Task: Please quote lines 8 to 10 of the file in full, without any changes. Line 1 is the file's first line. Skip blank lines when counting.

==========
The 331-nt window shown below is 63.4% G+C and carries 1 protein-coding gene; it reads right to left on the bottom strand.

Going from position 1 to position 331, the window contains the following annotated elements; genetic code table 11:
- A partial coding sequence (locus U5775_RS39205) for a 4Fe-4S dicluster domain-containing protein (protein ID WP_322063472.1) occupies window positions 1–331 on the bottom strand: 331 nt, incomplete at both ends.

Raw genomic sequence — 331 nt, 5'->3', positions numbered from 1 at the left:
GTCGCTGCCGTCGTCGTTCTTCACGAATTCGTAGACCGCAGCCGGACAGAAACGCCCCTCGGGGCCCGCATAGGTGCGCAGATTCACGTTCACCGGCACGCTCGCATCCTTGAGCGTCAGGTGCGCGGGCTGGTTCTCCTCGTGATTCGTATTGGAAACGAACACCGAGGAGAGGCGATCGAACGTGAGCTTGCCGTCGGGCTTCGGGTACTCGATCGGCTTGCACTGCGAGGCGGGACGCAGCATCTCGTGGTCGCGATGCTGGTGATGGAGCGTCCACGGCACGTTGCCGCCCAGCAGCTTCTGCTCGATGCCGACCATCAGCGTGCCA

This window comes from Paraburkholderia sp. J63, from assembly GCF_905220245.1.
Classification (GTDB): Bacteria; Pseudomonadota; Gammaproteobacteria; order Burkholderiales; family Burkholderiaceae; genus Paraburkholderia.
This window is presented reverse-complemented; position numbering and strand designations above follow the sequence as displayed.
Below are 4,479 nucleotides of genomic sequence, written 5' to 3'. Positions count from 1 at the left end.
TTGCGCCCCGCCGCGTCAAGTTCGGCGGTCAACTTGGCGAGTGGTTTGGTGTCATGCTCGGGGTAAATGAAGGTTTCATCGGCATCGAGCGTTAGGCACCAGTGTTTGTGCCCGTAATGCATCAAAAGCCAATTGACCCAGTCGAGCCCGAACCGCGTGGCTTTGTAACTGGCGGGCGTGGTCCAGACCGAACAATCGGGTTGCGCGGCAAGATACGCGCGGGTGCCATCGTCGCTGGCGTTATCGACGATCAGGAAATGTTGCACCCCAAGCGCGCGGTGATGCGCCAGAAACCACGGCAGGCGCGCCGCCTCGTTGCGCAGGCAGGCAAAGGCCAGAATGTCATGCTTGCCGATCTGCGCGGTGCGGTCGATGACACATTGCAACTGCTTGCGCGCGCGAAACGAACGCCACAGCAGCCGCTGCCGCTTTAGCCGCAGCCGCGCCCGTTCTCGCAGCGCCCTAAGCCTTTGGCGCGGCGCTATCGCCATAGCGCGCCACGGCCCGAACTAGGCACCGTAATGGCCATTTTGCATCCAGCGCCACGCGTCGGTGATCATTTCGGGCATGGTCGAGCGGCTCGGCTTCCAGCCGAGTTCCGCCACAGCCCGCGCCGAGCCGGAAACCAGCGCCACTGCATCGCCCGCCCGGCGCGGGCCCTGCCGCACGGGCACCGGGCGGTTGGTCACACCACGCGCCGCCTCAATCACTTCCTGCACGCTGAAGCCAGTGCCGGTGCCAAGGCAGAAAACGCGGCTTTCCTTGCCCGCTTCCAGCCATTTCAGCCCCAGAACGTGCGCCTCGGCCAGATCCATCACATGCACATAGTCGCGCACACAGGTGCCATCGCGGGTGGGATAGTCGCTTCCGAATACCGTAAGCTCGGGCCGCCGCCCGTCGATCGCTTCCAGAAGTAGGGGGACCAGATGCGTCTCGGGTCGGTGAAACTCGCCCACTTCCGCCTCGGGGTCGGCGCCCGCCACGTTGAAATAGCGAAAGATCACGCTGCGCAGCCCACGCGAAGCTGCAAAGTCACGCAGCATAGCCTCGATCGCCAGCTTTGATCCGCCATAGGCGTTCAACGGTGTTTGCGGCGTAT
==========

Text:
This window is presented reverse-complemented; position numbering and strand designations above follow the sequence as displayed.
Below are 4,479 nucleotides of genomic sequence, written 5' to 3'. Positions count from 1 at the left end.
TTGCGCCCCGCCGCGTCAAGTTCGGCGGTCAACTTGGCGAGTGGTTTGGTGTCATGCTCGGGGTAAATGAAGGTTTCATCGGCATCGAGCGTTAGGCACCAGTGTTTGTGCCCGTAATGCATCAAAAGCCAATTGACCCAGTCGAGCCCGAACCGCGTGGCTTTGTAACTGGCGGGCGTGGTCCAGACCGAACAATCGGGTTGCGCGGCAAGATACGCGCGGGTGCCATCGTCGCTGGCGTTATCGACGATCAGGAAATGTTGCACCCCAAGCGCGCGGTGATGCGCCAGAAACCACGGCAGGCGCGCCGCCTCGTTGCGCAGGCAGGCAAAGGCCAGAATGTCATGCTTGCCGATCTGCGCGGTGCGGTCGATGACACATTGCAACTGCTTGCGCGCGCGAAACGAACGCCACAGCAGCCGCTGCCGCTTTAGCCGCAGCCGCGCCCGTTCTCGCAGCGCCCTAAGCCTTTGGCGCGGCGCTATCGCCATAGCGCGCCACGGCCCGAACTAGGCACCGTAATGGCCATTTTGCATCCAGCGCCACGCGTCGGTGATCATTTCGGGCATGGTCGAGCGGCTCGGCTTCCAGCCGAGTTCCGCCACAGCCCGCGCCGAGCCGGAAACCAGCGCCACTGCATCGCCCGCCCGGCGCGGGCCCTGCCGCACGGGCACCGGGCGGTTGGTCACACCACGCGCCGCCTCAATCACTTCCTGCACGCTGAAGCCAGTGCCGGTGCCAAGGCAGAAAACGCGGCTTTCCTTGCCCGCTTCCAGCCATTTCAGCCCCAGAACGTGCGCCTCGGCCAGATCCATCACATGCACATAGTCGCGCACACAGGTGCCATCGCGGGTGGGATAGTCGCTTCCGAATACCGTAAGCTCGGGCCGCCGCCCGTCGATCGCTTCCAGAAGTAGGGGGACCAGATGCGTCTCGGGTCGGTGAAACTCGCCCACTTCCGCCTCGGGGTCGGCGCCCGCCACGTTGAAATAGCGAAAGATCACGCTGCGCAGCCCACGCGAAGCTGCAAAGTCACGCAGCATAGCCTCGATCGCCAGCTTTGATCCGCCATAGGCGTTCAACGGTGTTTGCGGCGTAT